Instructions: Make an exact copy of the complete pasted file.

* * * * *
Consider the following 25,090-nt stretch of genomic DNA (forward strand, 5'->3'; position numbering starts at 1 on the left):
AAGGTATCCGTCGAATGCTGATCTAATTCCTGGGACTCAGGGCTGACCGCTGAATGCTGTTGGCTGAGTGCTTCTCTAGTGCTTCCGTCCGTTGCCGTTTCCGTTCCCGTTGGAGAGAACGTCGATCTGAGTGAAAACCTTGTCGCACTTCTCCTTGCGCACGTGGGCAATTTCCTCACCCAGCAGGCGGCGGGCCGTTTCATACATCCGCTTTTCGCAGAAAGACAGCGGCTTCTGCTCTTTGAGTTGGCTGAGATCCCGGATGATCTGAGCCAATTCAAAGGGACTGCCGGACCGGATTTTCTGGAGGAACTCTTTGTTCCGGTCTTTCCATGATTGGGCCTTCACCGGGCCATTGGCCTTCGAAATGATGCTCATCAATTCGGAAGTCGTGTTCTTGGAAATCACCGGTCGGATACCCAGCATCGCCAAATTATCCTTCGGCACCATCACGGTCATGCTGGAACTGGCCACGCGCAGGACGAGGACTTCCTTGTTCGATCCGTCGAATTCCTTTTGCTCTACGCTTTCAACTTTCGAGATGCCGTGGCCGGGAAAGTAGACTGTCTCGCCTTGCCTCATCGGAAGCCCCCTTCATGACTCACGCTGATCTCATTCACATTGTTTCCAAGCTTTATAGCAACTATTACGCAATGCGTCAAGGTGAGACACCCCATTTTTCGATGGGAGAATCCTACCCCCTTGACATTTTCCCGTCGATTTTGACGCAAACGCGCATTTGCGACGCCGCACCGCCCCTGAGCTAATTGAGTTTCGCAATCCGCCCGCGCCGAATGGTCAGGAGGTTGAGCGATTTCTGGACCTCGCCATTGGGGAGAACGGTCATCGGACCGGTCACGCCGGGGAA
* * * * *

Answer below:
Consider the following 25,090-nt stretch of genomic DNA (forward strand, 5'->3'; position numbering starts at 1 on the left):
AAGGTATCCGTCGAATGCTGATCTAATTCCTGGGACTCAGGGCTGACCGCTGAATGCTGTTGGCTGAGTGCTTCTCTAGTGCTTCCGTCCGTTGCCGTTTCCGTTCCCGTTGGAGAGAACGTCGATCTGAGTGAAAACCTTGTCGCACTTCTCCTTGCGCACGTGGGCAATTTCCTCACCCAGCAGGCGGCGGGCCGTTTCATACATCCGCTTTTCGCAGAAAGACAGCGGCTTCTGCTCTTTGAGTTGGCTGAGATCCCGGATGATCTGAGCCAATTCAAAGGGACTGCCGGACCGGATTTTCTGGAGGAACTCTTTGTTCCGGTCTTTCCATGATTGGGCCTTCACCGGGCCATTGGCCTTCGAAATGATGCTCATCAATTCGGAAGTCGTGTTCTTGGAAATCACCGGTCGGATACCCAGCATCGCCAAATTATCCTTCGGCACCATCACGGTCATGCTGGAACTGGCCACGCGCAGGACGAGGACTTCCTTGTTCGATCCGTCGAATTCCTTTTGCTCTACGCTTTCAACTTTCGAGATGCCGTGGCCGGGAAAGTAGACTGTCTCGCCTTGCCTCATCGGAAGCCCCCTTCATGACTCACGCTGATCTCATTCACATTGTTTCCAAGCTTTATAGCAACTATTACGCAATGCGTCAAGGTGAGACACCCCATTTTTCGATGGGAGAATCCTACCCCCTTGACATTTTCCCGTCGATTTTGACGCAAACGCGCATTTGCGACGCCGCACCGCCCCTGAGCTAATTGAGTTTCGCAATCCGCCCGCGCCGAATGGTCAGGAGGTTGAGCGATTTCTGGACCTCGCCATTGGGGAGAACGGTCATCGGACCGGTCACGCCGGGGAA